An open letter and discourse upon journalists, and the affair of the Miranda and how the First Minister may behave. From Niccolo Machiavelli to David Cameron, Prime Minister of her Majesty Queen Elizabeth II and First Lord of the Treasury!
Noble signore! Greetings from your most humble servant, Niccolo Machiavelli, and salutations!
Oh noble signore!
Much has changed since I, your humble counsellor Niccolo Machiavelli departed this mortal realm near on 500 summers since. For example, amongst your assembly and even amongst your own counsellors you number many of those of the female gender and not even of noble birth, and even the very prefect of your Home Office is a Daughter of Eve who wears strange apparel and shoes which would have made even Lady Lucretia Borgia blush. And yet, I can imagine that my former patron, Lord and Prince, Cesare Borgia, might well have considered this a matter of some joy, being, as he was, enamoured of courtly love. Or perhaps not, for he was not renowned as an Equal Opportunities Employer.
On the other hand, my most noble signore, nothing much has changed at all, and a good First Minister must learn of and grasp the levers of Power, in the interests of Himself first, and the Estate of his Peoples and the Citizens second.
Now, my noble patron Prince Cesare Borgia has maintained an interest in matters temporal from beyond the tomb and on high, including the X Factor, which he finds very base and cruel beyond any measure of his own alleged crimes, and also has been following you upon his celestial Twitter feed.
And thus, my noble patron Prince Cesare Borgia has bid me write words of advice and counsel to you, knowing as he does of much weeping and gnashing of teeth in your realm upon the Fate of one Miranda, who be not a lady, but a Green and Yellow Fellow.
Now, my Lord and First Minister may expect your humble correspondent to be writing from the very Seventh Level of the Inferno and the Pit of Beelzebub, with the fires so hot as to boil the very ink of my pen! But it transpires the Good Lord has a broader and less Politically Correct attitude than many of your present Body Politic and hoi polloi may allow, and my place in the hereafter has been most assuredly Upon High.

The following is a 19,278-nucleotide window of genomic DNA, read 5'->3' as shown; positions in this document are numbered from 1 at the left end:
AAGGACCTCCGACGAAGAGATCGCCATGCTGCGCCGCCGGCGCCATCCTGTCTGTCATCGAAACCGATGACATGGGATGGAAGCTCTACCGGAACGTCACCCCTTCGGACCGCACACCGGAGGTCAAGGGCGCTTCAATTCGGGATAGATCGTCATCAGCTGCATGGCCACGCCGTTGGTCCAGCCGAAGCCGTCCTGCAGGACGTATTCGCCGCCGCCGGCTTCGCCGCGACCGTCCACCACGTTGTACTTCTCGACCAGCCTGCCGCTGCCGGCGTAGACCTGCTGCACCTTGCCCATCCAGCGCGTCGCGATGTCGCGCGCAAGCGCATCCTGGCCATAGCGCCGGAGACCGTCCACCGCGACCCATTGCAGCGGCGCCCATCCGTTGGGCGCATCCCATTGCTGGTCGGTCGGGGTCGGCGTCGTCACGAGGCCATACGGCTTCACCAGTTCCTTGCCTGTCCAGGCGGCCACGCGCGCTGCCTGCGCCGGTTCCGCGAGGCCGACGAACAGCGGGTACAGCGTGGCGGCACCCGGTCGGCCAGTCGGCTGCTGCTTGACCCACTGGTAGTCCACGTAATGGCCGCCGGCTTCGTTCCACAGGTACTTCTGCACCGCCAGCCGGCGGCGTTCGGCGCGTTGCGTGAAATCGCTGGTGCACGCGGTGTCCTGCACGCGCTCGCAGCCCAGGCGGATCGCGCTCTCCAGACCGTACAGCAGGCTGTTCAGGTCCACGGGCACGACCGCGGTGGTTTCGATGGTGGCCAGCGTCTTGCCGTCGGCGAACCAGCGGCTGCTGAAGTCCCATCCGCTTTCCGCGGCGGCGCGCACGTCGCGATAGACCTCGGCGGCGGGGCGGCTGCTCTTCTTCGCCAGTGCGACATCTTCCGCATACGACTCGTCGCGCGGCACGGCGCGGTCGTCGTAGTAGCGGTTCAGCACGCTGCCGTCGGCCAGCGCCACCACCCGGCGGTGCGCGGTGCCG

Having now resided in the company of cherubim and seraphim for so many years, what advice would I, of ancient wisdom and high experience, offer to My Lord in these times of turbulation and flatulence? First I have words of general wisdom for a First Minister of every degree.
A wise first Minister should not be seen to be gadding about too much in the Summer Holidays, and having many thereof, for that upsets those of his citizens who are poor and starving and afraid for their homes and jobs, of whom there are many in the present times, them not being bankers, or civil servants or politicians who so shrewdly pay themselves so much at public expense, and yet in return for so little.
Also a wise First Minister should not wear shorts on any occasion. At all. Ever, .
Next, the First Minister should always beware of those who present themselves as jolly, upper class eccentrics who hold independent offices of Mayor, especially of his Capitol. For their assurances of friendship will, as sure as Fate, be fakery and false, and beneath the veneer of their jollity these are often serial womanizing snakes, and with all their might will focus upon obtaining the very office which you, my noble signore, now occupy, even to your destruction. Therefore, keep such men close, but have your agents of the State follow them about and to their wicked and immoral assignations, of which there are many, and if necessary lay temptation in their paths, and then make use of their Human Weakness as and when it is ripe so to do. For blackmail and character assassination are the tools of the trade. Ask any spin doctor.
A wise First Minister does not eat quiche, but will never be clear about whether he does or does not; and neither will he condemn quiche as such, for a wise First Minister will be all things to all men.
But a wise First Minister should not be keen to befriend varlets and outlaws and âhoodiesâ believing them to be misunderstood and ill used, for his people travel the turnpikes and footpaths that the First Minister doth not, and know them to be nasty dangerous little animals who want hanging from the nearest lamp post, not counselling. And his people will long remember if he the First Minister betray them and the safety of their families and chattels, and come across like an out of touch condescending twat.